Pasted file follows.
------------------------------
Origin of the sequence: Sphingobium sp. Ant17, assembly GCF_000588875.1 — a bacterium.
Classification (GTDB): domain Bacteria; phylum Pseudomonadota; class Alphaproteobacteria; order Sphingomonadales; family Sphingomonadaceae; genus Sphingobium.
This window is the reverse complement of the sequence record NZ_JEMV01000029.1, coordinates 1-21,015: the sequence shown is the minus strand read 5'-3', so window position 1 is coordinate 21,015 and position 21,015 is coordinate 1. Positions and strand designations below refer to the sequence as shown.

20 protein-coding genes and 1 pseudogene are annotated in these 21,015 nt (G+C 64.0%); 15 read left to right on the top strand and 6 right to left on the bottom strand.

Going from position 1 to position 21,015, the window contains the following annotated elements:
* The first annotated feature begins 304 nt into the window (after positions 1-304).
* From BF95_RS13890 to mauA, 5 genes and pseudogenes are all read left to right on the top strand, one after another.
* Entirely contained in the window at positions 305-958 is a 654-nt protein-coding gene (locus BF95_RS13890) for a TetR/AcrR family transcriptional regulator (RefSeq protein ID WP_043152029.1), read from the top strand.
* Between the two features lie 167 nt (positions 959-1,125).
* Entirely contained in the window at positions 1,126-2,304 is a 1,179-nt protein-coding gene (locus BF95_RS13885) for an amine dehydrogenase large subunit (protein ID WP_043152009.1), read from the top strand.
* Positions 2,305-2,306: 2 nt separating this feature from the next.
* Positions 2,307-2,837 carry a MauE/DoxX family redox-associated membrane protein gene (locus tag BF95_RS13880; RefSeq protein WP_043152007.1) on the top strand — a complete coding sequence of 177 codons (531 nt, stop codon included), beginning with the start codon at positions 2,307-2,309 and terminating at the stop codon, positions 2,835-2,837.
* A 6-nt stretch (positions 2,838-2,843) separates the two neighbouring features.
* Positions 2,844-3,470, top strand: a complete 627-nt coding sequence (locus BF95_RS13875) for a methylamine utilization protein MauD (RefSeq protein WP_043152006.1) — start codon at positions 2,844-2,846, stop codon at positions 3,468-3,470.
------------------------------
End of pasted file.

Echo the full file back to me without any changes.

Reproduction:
Origin of the sequence: Sphingobium sp. Ant17, assembly GCF_000588875.1 — a bacterium.
Classification (GTDB): domain Bacteria; phylum Pseudomonadota; class Alphaproteobacteria; order Sphingomonadales; family Sphingomonadaceae; genus Sphingobium.
This window is the reverse complement of the sequence record NZ_JEMV01000029.1, coordinates 1-21,015: the sequence shown is the minus strand read 5'-3', so window position 1 is coordinate 21,015 and position 21,015 is coordinate 1. Positions and strand designations below refer to the sequence as shown.

20 protein-coding genes and 1 pseudogene are annotated in these 21,015 nt (G+C 64.0%); 15 read left to right on the top strand and 6 right to left on the bottom strand.

Going from position 1 to position 21,015, the window contains the following annotated elements:
* The first annotated feature begins 304 nt into the window (after positions 1-304).
* From BF95_RS13890 to mauA, 5 genes and pseudogenes are all read left to right on the top strand, one after another.
* Entirely contained in the window at positions 305-958 is a 654-nt protein-coding gene (locus BF95_RS13890) for a TetR/AcrR family transcriptional regulator (RefSeq protein ID WP_043152029.1), read from the top strand.
* Between the two features lie 167 nt (positions 959-1,125).
* Entirely contained in the window at positions 1,126-2,304 is a 1,179-nt protein-coding gene (locus BF95_RS13885) for an amine dehydrogenase large subunit (protein ID WP_043152009.1), read from the top strand.
* Positions 2,305-2,306: 2 nt separating this feature from the next.
* Positions 2,307-2,837 carry a MauE/DoxX family redox-associated membrane protein gene (locus tag BF95_RS13880; RefSeq protein WP_043152007.1) on the top strand — a complete coding sequence of 177 codons (531 nt, stop codon included), beginning with the start codon at positions 2,307-2,309 and terminating at the stop codon, positions 2,835-2,837.
* A 6-nt stretch (positions 2,838-2,843) separates the two neighbouring features.
* Positions 2,844-3,470, top strand: a complete 627-nt coding sequence (locus BF95_RS13875) for a methylamine utilization protein MauD (RefSeq protein WP_043152006.1) — start codon at positions 2,844-2,846, stop codon at positions 3,468-3,470.